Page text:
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Transitional housing was summit's focus
Anne Nixon, executive director of Habitat for Humanity of Hall County, writes down ideas for how to collaborate with other organizations on addressing housing needs in the Northeast Georgia area Friday at a housing summit held in Oakwood. - photo by SARAH MUELLER

The common theme of Gainesville’s housing summit Friday was the need for transitional housing in the area.

Several Gainesville, Hall County, state and federal agencies met Friday morning to find out what each organization does and how they can collaborate to meet the area’s housing needs. The event was held at the Goodwill office on Mundy Mill Road in Oakwood.

The summit is part of Gainesville’s participation in the Georgia Initiative for Community Housing program, which helps communities create and launch plans to meet local housing neighborhood revitalization needs. Agencies that participated included Gateway House Inc., U.S. Department of Agriculture, Habitat for Humanity of Hall County and the Georgia Department of Community Affairs.

Chris Davis, housing program manager for Gainesville’s Community Development Department, put the event together as part of its GICH work plan.

“I had really great feedback from everyone,” Davis said. “I think it was tremendously beneficial.”

Some of the common needs that came out of the meeting was bus service expansion, more transitional housing and supplies. Facilitator Niki Knox, senior community economic development consultant for Georgia EMC, had each agency answer questions, such as what the agency does, its 2013 plans and goals were, and its top wish list items, on poster-sized paper hung on the walls.

Representatives from each agency went to each list and wrote down what, if any, contribution they could make to help that organization.

Family Promise of Hall County, open for less than a year, is looking for transitional housing for homeless children and their families. Lindsey McCamy said services the nonprofit offers includes finding a job, credit counseling and obtaining a GED diploma, also needs more churches to host families.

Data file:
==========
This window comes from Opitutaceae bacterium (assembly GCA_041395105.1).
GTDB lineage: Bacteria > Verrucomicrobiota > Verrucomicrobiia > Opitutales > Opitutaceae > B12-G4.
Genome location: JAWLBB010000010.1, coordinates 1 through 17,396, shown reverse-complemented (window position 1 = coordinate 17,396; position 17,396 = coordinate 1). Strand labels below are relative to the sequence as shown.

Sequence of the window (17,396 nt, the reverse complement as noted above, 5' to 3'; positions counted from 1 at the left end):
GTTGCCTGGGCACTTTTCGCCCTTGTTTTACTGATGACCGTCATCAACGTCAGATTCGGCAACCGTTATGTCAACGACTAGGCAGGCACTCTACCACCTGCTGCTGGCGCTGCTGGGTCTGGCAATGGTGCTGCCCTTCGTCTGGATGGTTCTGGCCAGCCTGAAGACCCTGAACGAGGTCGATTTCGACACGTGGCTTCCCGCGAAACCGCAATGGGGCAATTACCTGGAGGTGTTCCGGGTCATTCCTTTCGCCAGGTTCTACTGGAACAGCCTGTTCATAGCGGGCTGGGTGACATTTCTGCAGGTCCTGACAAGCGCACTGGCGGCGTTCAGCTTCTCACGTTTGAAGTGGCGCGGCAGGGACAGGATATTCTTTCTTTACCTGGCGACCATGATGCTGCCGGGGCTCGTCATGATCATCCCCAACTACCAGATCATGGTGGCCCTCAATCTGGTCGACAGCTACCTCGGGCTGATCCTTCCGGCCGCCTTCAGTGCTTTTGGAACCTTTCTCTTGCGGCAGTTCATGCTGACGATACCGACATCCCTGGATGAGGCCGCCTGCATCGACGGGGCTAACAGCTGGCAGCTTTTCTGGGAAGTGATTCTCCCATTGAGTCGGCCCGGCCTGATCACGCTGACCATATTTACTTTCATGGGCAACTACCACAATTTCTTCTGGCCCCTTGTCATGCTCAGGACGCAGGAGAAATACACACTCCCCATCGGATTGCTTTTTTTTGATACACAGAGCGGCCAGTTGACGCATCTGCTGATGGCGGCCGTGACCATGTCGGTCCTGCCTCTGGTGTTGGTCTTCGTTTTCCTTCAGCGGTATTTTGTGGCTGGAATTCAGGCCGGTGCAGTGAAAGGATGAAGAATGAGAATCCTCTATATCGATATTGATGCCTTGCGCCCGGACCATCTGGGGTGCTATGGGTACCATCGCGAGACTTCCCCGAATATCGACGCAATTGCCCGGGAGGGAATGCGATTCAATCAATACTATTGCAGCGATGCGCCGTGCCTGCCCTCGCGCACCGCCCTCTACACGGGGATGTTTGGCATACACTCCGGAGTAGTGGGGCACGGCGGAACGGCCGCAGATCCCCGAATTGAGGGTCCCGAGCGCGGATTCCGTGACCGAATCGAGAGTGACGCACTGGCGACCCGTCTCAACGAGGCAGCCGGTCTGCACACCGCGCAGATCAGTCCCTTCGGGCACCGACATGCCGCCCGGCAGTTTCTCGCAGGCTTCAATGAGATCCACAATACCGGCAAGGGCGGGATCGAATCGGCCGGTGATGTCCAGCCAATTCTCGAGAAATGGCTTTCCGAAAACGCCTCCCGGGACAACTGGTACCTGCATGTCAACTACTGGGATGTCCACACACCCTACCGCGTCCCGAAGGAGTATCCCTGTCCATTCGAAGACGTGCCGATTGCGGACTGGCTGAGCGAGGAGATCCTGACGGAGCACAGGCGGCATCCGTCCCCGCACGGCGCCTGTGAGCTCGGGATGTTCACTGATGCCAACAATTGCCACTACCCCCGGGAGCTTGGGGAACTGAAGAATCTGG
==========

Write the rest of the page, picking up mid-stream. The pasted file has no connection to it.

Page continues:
“If it’s a two-income family, it’s a little bit easier if they’ve gotten a job early on in terms of the program,” she said. “If they’ve gotten a job at the end of 90 days, there’s no way to come up with $2,000. So that’s been a huge struggle in affordable housing.”

Cindy Bryant of Gateway Domestic Violence Center said her agency was hearing the same needs and making some great connections. Gateway is building some transitional housing apartments, but its ongoing need is trying to find housing for clients who are moving out their shelters and a list of private landlords would help, she said.

Anne Nixon, executive director for Habitat, offered to help some of the other agencies, such as offering mattresses and pillows to Family Promise. She said it was a great opportunity and an example of how people from cities, counties, governments and private groups can come together with an common objective.

“Together we’re much stronger,” Nixon said.

Knox is going to compile a concept list for all participants so that the organizations know where to turn for resources. Attendees said they want to meet regularly and Davis said he is hoping to set up another meeting in the next month. Davis also wants to use the summit as a springboard for a public housing fair.

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